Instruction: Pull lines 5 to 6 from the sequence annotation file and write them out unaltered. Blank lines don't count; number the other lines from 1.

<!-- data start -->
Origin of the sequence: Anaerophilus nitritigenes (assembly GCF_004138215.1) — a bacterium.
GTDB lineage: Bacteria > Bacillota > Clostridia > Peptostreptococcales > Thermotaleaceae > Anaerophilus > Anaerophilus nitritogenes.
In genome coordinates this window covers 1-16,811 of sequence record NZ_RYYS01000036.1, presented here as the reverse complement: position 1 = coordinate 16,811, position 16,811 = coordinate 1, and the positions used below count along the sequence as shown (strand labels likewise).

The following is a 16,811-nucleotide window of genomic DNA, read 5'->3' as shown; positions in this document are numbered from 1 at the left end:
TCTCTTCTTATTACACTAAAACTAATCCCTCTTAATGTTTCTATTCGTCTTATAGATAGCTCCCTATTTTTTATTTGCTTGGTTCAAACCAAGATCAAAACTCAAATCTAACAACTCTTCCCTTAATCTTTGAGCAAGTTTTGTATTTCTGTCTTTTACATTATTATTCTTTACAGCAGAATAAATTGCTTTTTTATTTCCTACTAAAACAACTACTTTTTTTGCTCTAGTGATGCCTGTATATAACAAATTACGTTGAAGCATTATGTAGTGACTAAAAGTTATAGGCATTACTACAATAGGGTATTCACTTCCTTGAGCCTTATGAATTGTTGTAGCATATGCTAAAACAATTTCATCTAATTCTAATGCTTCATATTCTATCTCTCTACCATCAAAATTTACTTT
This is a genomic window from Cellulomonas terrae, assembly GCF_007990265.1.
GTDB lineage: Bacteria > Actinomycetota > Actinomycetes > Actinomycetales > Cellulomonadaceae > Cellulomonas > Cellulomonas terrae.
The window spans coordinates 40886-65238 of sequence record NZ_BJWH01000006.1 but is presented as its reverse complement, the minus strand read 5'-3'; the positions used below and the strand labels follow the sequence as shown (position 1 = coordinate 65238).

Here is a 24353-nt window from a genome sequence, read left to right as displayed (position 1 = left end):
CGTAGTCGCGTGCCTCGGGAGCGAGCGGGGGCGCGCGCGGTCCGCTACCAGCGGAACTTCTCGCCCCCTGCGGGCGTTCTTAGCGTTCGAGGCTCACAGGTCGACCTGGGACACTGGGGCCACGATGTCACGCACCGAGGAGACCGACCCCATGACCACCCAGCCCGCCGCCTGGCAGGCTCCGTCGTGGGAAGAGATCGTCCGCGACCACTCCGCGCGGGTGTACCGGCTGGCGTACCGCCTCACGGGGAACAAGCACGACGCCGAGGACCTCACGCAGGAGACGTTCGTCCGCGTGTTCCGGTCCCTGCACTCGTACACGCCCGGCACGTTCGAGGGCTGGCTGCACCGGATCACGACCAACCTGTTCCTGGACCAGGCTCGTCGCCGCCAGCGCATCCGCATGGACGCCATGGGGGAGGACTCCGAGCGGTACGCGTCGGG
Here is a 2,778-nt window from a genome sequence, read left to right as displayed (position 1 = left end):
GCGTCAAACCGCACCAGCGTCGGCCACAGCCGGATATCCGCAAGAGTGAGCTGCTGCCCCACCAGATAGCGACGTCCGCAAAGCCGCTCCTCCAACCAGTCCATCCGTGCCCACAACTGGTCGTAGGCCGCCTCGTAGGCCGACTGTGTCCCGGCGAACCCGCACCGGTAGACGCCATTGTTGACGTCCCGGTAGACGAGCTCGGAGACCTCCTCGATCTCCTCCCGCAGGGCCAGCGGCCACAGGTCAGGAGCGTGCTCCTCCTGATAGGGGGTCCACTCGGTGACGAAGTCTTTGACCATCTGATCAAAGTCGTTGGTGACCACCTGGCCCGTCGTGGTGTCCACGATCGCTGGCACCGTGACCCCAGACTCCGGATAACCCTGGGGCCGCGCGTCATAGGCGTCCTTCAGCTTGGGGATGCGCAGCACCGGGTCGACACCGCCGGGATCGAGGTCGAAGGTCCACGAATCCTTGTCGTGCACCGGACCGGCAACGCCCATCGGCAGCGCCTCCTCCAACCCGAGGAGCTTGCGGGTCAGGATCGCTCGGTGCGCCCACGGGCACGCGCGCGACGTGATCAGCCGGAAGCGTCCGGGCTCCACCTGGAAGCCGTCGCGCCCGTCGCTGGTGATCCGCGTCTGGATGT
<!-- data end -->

TCTCTTCTTATTACACTAAAACTAATCCCTCTTAATGTTTCTATTCGTCTTATAGATAGCTCCCTATTTTTTATTTGCTTGGTTCAAACCAAGATCAAAACTCAAATCTAACAACTCTTCCCTTAATCTTTGAGCAAGTTTTGTATTTCTGTCTTTTACATTATTATTCTTTACAGCAGAATAAATTGCTTTTTTATTTCCTACTAAAACAACTACTTTTTTTGCTCTAGTGATGCCTGTATATAACAAATTACGTTGAAGCATTATGTAGTGACTAAAAGTTATAGGCATTACTACAATAGGGTATTCACTTCCTTGAGCCTTATGAATTGTTGTAGCATATGCTAAAACAATTTCATCTAATTCTAATGCTTCATATTCTATCTCTCTACCATCAAAATTTACTTT
This is a genomic window from Cellulomonas terrae, assembly GCF_007990265.1.